Review: Hotel Nikko Narita (Tokyo Narita Airport)

Jyaga likes (4.5/5)

Hotel Nikko Narita

Nearest Airport : NRT (1 km away)
Neighbourhood : Narita Airport, Chiba
Website :
Address : 500 Tokko, Narita, Chiba 286-0106, Japan
Chain : Hotel Nikko (Okura Nikko Hotels)

Hotel Nikko Narita is a 685-room hotel located nearby Narita Airport. The hotel was completed in 1978, becoming one of the first few airport hotels to service New Tokyo International Airport (Narita), which opened that same year. Hotel Nikko itself was actually a subsidiary of Japan Airlines, as evident from its name that’s written as「ホテル日航」in Japanese. This name was derived from the abbreviated name for Japan Airlines 「日航」(Nikkō). Whilst the company was sold to Okura Hotels in 2010, Hotel Nikko Narita retains a prominent JAL logo on its façade.

Booking Hotel Nikko Narita

As with most hotels on this trip, I booked Hotel Nikko Narita via, which had the best price for my stay. I paid the equivalent of JPY8,300 (~ Rp 932,000, £50) for a single occupancy room, which I thought was a solid price.


Like most airport hotels, there is pretty much nothing to do within the immediate vicinity of Hotel Nikko Narita. Apart from a 7-11 convenience store and a Sukiya chain restaurant, there’s not much else to see around the hotel. The hotel provides an airport shuttle bus, which I will talk about next.

Shuttle Bus

To get to Hotel Nikko Narita, I took a limited express Asakusa Line train from Tokyo, which eventually merged into the Keisei Main Line. After a really long (but cheap) ride passing by every suburb in the east of Tokyo, I finally made it to Chiba Prefecture, where Narita Airport is located. I alighted at Terminal 2 Station with just enough time to catch the shuttle bus to Hotel Nikko on the terminal’s arrivals level.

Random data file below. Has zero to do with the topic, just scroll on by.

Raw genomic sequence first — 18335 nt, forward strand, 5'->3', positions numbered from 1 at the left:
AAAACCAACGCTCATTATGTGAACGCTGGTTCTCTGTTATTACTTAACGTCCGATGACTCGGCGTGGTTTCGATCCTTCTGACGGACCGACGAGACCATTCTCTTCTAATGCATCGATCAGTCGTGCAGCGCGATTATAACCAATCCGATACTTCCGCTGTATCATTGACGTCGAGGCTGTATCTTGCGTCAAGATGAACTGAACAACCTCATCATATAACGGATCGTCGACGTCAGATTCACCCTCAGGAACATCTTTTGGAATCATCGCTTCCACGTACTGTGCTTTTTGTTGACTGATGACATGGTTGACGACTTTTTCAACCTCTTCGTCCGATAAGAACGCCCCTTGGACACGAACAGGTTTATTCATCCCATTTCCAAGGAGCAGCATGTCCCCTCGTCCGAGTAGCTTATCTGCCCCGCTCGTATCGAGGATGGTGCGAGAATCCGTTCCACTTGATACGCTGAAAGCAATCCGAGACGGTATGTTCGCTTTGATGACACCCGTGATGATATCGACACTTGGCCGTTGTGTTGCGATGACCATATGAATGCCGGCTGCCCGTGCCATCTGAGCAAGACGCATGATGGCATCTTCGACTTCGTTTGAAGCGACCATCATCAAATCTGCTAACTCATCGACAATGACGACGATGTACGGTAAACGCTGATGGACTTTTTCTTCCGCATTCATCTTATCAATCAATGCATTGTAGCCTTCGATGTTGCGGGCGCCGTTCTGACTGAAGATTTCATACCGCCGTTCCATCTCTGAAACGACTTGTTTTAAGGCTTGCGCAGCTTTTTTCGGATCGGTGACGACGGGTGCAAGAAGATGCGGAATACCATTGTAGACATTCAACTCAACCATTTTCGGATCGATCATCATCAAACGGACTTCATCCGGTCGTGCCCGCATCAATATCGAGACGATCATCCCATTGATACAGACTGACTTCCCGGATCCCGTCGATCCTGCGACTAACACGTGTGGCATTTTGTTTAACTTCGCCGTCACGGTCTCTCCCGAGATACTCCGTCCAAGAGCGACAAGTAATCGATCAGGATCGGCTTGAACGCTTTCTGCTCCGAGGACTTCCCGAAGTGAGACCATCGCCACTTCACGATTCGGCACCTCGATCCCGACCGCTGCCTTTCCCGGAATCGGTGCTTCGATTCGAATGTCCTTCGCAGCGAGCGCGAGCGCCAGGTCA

Shuttle bus timetable

The shuttle departs from Bus Stand no. 33, where a Hotel Nikko employee is stationed. He requested everyone to line up their bags by the kerbside so that they can be loaded into the bus quickly. The green Hotel Nikko bus arrived around five minutes before its scheduled departure, and we were motioned to board.

Bus stop at Narita Airport

Whilst the employee was very calm and polite, I was really surprised when another guest started arguing about the bags. She was adamant that her bags should be placed on the door side, for whatever reason. She and her eight-person party even stood watch as they loaded the bags. Crikey, I can’t believe how entitled some people are!

Hotel Nikko Narita shuttle bus

After watching that interesting altercation, it was a two-minute drive to Terminal 1, where the bus picked up more people, before another five-minute drive to the hotel.

Arrival and Check-in

By way of the shuttle bus, I arrived at the hotel at around 15.20. The shuttle bus was nearly full, so there were a lot people coming off to check in. Somehow, my bags were the first to be unloaded, allowing me to avoid a long queue for check-in. Wew!

Hotel Nikko Narita shuttle bus
Hotel Nikko Narita Entrance

Before getting into the check-in line, a porter asked me to leave my bags with her so as not to overcrowd the line. She even loaded them onto a trolley so that it would be easy to carry to the room. How thoughtful! At the reception desk, the associate was very warm and friendly. He asked if I’d like to speak in Japanese or English, with me settling for the latter. 😉 As I wrote on the registration form, he quickly explained the features of the hotel before issuing my keycard. All in all, it took me less than three minutes to check-in. Very efficient!

Lobby at Hotel Nikko Narita

Style Single Room